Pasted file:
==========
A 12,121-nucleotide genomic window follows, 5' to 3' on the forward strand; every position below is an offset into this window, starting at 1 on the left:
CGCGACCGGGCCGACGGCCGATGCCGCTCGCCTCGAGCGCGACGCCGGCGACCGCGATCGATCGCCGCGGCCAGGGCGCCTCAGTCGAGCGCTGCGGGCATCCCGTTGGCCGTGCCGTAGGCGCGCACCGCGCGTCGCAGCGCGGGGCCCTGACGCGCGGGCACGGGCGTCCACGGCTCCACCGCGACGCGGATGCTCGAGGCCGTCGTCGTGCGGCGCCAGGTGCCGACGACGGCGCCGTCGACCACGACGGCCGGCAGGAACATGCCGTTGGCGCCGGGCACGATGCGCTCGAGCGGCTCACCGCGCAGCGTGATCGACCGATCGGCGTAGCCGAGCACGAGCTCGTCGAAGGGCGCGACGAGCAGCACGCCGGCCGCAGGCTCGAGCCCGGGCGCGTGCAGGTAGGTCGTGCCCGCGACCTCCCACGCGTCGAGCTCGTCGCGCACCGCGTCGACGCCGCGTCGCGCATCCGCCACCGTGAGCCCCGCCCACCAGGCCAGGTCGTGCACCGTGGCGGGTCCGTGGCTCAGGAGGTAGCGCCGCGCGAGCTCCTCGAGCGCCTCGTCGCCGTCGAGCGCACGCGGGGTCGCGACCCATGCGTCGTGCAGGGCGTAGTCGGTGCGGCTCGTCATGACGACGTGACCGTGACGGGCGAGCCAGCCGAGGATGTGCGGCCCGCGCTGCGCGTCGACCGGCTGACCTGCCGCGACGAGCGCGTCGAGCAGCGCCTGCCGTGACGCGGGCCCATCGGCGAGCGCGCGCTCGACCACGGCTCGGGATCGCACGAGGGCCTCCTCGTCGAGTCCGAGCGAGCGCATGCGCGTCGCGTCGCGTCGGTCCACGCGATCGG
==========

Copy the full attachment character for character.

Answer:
A 12,121-nucleotide genomic window follows, 5' to 3' on the forward strand; every position below is an offset into this window, starting at 1 on the left:
CGCGACCGGGCCGACGGCCGATGCCGCTCGCCTCGAGCGCGACGCCGGCGACCGCGATCGATCGCCGCGGCCAGGGCGCCTCAGTCGAGCGCTGCGGGCATCCCGTTGGCCGTGCCGTAGGCGCGCACCGCGCGTCGCAGCGCGGGGCCCTGACGCGCGGGCACGGGCGTCCACGGCTCCACCGCGACGCGGATGCTCGAGGCCGTCGTCGTGCGGCGCCAGGTGCCGACGACGGCGCCGTCGACCACGACGGCCGGCAGGAACATGCCGTTGGCGCCGGGCACGATGCGCTCGAGCGGCTCACCGCGCAGCGTGATCGACCGATCGGCGTAGCCGAGCACGAGCTCGTCGAAGGGCGCGACGAGCAGCACGCCGGCCGCAGGCTCGAGCCCGGGCGCGTGCAGGTAGGTCGTGCCCGCGACCTCCCACGCGTCGAGCTCGTCGCGCACCGCGTCGACGCCGCGTCGCGCATCCGCCACCGTGAGCCCCGCCCACCAGGCCAGGTCGTGCACCGTGGCGGGTCCGTGGCTCAGGAGGTAGCGCCGCGCGAGCTCCTCGAGCGCCTCGTCGCCGTCGAGCGCACGCGGGGTCGCGACCCATGCGTCGTGCAGGGCGTAGTCGGTGCGGCTCGTCATGACGACGTGACCGTGACGGGCGAGCCAGCCGAGGATGTGCGGCCCGCGCTGCGCGTCGACCGGCTGACCTGCCGCGACGAGCGCGTCGAGCAGCGCCTGCCGTGACGCGGGCCCATCGGCGAGCGCGCGCTCGACCACGGCTCGGGATCGCACGAGGGCCTCCTCGTCGAGTCCGAGCGAGCGCATGCGCGTCGCGTCGCGTCGGTCCACGCGATCGG